Audio Hijack Pro ($32). For Mac OS X, this allows to record any sound source on your system, or redirect a sound to Ventrilo or Skype for example.
Paul: Does the technology limit you?
Yes. The ONE thing I really miss from tabletop play is the ability -- and this benefits both GM and players -- to embrace the full range of expressions and gestures or those around you. Online play virtually eliminates non-verbal communication and that can be a huge negative. You do learn to adapt though. To a point. Beyond this, it's pretty much more or less like being around the table. We've always liked handouts and used battlemaps and you can draw in real time on the MapTool 'board', which is cool. When sat around a table I'd be willing to use a map, hand drawn on a board using a dry erase marker, online I want something visually appealing -- this ironically adds to prep time!
Paul: I assume dice roles are on the honor system?
Yes. We've been playing for more than 2 decades, so trust goes with the territory. MapTool has a built-in dice roller if everyone wants to share.
What I've been shooting for with my games has been episodic-sandbox campaign with a strong focus on investigation. My gaming group has been in flux for the last year, so I've been trying to build a set of loosely linked one-shots that outline a larger story arc that develops based on what the players have chosen to bring into play (cf conversation on using FP. This is where those Facts come in). Someone drops out of the group, it's not difficult to say that portion of the story arc is over with and can be picked up by other characters if they choose to. Since we're talking about evidence in an investigation, it's possible to have multiple clues point to the same event or person and the dropped-out character can be a great NPC for the players to consult later.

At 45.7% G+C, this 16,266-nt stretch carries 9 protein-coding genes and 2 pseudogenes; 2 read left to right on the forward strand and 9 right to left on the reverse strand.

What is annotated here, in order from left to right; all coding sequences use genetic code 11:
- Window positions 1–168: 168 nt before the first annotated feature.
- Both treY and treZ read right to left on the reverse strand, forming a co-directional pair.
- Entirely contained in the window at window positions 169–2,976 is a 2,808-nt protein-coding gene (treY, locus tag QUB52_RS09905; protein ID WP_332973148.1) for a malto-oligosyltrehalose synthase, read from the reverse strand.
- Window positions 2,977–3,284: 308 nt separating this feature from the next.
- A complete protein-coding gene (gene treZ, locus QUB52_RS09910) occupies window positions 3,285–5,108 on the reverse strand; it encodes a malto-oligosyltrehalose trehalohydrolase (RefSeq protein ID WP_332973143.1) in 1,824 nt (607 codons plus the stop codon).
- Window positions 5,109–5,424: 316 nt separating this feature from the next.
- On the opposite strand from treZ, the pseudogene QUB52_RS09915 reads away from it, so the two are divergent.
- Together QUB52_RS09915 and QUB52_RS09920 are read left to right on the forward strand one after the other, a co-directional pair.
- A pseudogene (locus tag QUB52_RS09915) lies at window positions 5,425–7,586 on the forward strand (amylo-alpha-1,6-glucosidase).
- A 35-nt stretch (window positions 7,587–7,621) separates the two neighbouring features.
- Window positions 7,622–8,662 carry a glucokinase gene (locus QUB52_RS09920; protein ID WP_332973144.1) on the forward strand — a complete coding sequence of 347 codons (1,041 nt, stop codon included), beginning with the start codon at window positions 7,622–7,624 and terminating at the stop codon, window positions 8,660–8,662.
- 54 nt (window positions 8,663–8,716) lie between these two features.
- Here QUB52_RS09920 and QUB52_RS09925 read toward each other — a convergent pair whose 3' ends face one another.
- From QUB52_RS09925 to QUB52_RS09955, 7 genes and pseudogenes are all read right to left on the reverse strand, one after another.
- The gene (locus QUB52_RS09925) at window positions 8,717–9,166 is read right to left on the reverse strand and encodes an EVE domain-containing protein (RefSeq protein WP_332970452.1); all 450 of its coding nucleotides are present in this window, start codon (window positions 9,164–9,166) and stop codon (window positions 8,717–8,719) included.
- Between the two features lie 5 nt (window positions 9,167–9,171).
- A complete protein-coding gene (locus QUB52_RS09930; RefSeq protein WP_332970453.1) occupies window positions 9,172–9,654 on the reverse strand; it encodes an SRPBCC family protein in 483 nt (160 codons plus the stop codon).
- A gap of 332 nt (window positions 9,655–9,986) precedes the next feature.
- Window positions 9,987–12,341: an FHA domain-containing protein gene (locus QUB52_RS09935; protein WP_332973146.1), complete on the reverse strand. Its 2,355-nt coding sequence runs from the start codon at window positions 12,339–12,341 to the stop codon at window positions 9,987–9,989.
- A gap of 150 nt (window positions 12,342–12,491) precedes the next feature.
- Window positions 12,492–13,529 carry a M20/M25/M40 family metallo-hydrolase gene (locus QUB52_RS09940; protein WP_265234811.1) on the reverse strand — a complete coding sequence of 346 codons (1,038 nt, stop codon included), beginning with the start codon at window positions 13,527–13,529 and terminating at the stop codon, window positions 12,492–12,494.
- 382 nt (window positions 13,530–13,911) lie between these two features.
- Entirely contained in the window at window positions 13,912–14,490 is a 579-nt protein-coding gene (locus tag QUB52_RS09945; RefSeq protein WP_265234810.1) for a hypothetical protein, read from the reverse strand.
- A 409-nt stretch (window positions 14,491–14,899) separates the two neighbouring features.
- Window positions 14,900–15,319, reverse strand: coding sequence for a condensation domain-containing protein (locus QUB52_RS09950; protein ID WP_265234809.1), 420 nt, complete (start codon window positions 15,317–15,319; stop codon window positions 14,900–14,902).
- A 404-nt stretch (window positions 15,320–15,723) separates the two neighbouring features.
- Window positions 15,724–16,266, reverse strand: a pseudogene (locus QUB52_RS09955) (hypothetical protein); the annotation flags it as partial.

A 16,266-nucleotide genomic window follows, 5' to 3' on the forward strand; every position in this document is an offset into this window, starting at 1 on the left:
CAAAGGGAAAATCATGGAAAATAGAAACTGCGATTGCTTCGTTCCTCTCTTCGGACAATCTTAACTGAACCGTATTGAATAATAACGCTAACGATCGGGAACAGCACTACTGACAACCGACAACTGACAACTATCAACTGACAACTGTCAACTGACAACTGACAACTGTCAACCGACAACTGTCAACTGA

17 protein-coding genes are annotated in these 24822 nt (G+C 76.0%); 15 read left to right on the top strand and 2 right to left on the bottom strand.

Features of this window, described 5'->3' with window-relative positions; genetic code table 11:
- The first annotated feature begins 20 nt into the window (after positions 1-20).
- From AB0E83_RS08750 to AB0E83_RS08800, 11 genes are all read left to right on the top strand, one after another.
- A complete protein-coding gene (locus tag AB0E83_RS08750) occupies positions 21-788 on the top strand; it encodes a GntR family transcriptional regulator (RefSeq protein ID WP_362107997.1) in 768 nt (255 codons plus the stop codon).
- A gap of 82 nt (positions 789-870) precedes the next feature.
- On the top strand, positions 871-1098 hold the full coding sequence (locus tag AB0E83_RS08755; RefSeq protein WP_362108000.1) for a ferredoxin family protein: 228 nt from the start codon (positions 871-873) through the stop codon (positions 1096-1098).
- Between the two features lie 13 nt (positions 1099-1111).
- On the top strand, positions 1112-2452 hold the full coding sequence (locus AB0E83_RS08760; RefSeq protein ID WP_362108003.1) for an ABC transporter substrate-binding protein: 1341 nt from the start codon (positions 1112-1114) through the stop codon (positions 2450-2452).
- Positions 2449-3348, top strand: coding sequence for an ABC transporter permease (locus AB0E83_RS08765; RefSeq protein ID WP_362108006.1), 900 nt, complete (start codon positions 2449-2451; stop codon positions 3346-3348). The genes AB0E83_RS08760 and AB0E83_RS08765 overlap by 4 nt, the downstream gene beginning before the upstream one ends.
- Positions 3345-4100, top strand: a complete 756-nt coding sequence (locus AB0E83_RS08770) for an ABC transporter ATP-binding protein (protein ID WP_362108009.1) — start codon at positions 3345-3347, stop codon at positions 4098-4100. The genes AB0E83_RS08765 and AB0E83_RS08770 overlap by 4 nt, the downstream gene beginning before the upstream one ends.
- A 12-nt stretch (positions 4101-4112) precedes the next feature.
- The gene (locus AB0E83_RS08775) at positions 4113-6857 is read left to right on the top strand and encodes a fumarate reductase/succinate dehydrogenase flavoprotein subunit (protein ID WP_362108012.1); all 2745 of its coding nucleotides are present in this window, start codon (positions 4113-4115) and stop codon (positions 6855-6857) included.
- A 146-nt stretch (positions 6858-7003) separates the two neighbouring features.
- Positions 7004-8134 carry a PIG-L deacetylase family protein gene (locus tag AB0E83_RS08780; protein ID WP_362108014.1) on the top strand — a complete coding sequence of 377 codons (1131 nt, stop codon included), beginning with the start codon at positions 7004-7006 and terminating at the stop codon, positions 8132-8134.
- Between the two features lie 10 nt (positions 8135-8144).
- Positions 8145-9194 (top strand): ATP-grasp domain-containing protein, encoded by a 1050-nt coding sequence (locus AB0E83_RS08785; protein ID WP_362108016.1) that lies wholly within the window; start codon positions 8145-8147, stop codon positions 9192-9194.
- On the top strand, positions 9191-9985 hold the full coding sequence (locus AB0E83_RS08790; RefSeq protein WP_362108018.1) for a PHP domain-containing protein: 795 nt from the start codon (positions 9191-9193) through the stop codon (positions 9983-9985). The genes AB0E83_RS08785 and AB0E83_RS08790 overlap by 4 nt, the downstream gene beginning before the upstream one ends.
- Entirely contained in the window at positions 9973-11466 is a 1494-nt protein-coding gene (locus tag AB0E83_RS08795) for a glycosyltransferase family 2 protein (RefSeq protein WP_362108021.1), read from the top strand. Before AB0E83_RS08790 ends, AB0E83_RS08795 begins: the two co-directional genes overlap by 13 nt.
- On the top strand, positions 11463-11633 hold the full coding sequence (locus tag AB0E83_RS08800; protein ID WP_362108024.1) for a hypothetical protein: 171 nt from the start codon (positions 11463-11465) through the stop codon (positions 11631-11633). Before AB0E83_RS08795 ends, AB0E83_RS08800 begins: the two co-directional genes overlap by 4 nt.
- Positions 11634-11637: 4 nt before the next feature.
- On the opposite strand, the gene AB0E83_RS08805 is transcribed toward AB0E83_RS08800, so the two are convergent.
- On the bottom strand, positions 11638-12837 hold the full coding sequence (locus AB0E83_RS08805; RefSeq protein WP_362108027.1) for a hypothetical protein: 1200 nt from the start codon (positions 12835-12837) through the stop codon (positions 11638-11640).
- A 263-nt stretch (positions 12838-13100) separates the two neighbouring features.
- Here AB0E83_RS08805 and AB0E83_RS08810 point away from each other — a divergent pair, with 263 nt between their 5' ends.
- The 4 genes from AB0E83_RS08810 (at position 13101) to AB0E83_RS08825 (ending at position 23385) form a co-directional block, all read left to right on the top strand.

One additional point about my, for want of a better term, episodic campaigns is that my group records our sessions for the RPGMP3.com site. Because of that I don't really want to have listeners following the adventure for months and then be let down by a campaign trailing off, so a run of, say, six sessions with some sort of conclusion but enough dangling threads to let the story continue is a decent compromise. Some of the campaigns on RPGMP3 are huge, by the standards of "actual play" recordings, with 40 sessions in the case of The World's Largest Dungeon and one game having more than double that! Alas, I doubt that I could run something for so long without a break.
The breaking of my campaigns into "seasons" had another useful effect, though: my initial tinkering with Fudge wasn't quite working, so when we restarted I was able to make some changes and improve the mechanical elements we were using without having to switch things in the middle of an adventure. Of course, I'm still tinkering...
‘If a man does not make new acquaintance as he advances through life, he will soon find himself left alone.
A man, Sir, should keep his friendship in constant repair.’
- Samuel Johnson
When I ran face-to-face adventures back in the 90's, they tended to be campaigns with an occasional unrelated adventure somewhere else in the world. But nowadays I tend to (well used to, when I had time to run face to face) run the campaign as a series of loosely connected adventures which form a campaign. I built it that way since I had a pool of players of whom I wasn't sure who would be present each time. If a player did participate in most sessions it would become a campaign for them. But for the more busy players the adventures were more or less single shots, where they could reuse their favorite character or then simply roll up a new one. It worked quite nice really. I'm hoping to be able to re-do that once the dust settles and I have time to run a face to face game again.